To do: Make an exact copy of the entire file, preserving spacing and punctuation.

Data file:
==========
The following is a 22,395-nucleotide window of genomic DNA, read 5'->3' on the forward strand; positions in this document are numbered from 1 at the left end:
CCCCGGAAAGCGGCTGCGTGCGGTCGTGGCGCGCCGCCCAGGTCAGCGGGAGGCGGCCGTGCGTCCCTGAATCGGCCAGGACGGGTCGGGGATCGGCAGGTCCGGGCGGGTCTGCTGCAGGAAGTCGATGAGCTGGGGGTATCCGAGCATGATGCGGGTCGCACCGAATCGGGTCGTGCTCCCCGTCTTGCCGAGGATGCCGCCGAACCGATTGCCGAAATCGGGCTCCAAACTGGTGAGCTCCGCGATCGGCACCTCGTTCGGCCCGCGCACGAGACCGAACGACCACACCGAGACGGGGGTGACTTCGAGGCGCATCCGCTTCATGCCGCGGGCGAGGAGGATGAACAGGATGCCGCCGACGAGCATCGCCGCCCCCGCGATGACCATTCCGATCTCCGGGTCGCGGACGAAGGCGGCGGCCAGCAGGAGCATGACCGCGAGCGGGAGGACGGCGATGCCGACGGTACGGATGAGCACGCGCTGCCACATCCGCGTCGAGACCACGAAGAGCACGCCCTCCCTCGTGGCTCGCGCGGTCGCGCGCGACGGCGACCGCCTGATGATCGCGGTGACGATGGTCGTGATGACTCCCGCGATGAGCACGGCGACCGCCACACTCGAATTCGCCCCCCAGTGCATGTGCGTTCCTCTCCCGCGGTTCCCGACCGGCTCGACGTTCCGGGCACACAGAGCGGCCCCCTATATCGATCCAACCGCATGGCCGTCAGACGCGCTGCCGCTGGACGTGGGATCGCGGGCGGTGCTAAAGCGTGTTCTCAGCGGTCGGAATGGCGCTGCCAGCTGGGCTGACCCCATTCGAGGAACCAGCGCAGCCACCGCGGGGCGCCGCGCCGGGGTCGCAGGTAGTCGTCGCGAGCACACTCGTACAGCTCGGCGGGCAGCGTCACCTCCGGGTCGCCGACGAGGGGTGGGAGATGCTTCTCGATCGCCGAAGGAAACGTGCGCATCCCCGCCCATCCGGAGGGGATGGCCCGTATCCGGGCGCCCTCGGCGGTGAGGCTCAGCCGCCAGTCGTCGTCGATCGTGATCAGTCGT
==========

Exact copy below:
The following is a 22,395-nucleotide window of genomic DNA, read 5'->3' on the forward strand; positions in this document are numbered from 1 at the left end:
CCCCGGAAAGCGGCTGCGTGCGGTCGTGGCGCGCCGCCCAGGTCAGCGGGAGGCGGCCGTGCGTCCCTGAATCGGCCAGGACGGGTCGGGGATCGGCAGGTCCGGGCGGGTCTGCTGCAGGAAGTCGATGAGCTGGGGGTATCCGAGCATGATGCGGGTCGCACCGAATCGGGTCGTGCTCCCCGTCTTGCCGAGGATGCCGCCGAACCGATTGCCGAAATCGGGCTCCAAACTGGTGAGCTCCGCGATCGGCACCTCGTTCGGCCCGCGCACGAGACCGAACGACCACACCGAGACGGGGGTGACTTCGAGGCGCATCCGCTTCATGCCGCGGGCGAGGAGGATGAACAGGATGCCGCCGACGAGCATCGCCGCCCCCGCGATGACCATTCCGATCTCCGGGTCGCGGACGAAGGCGGCGGCCAGCAGGAGCATGACCGCGAGCGGGAGGACGGCGATGCCGACGGTACGGATGAGCACGCGCTGCCACATCCGCGTCGAGACCACGAAGAGCACGCCCTCCCTCGTGGCTCGCGCGGTCGCGCGCGACGGCGACCGCCTGATGATCGCGGTGACGATGGTCGTGATGACTCCCGCGATGAGCACGGCGACCGCCACACTCGAATTCGCCCCCCAGTGCATGTGCGTTCCTCTCCCGCGGTTCCCGACCGGCTCGACGTTCCGGGCACACAGAGCGGCCCCCTATATCGATCCAACCGCATGGCCGTCAGACGCGCTGCCGCTGGACGTGGGATCGCGGGCGGTGCTAAAGCGTGTTCTCAGCGGTCGGAATGGCGCTGCCAGCTGGGCTGACCCCATTCGAGGAACCAGCGCAGCCACCGCGGGGCGCCGCGCCGGGGTCGCAGGTAGTCGTCGCGAGCACACTCGTACAGCTCGGCGGGCAGCGTCACCTCCGGGTCGCCGACGAGGGGTGGGAGATGCTTCTCGATCGCCGAAGGAAACGTGCGCATCCCCGCCCATCCGGAGGGGATGGCCCGTATCCGGGCGCCCTCGGCGGTGAGGCTCAGCCGCCAGTCGTCGTCGATCGTGATCAGTCGT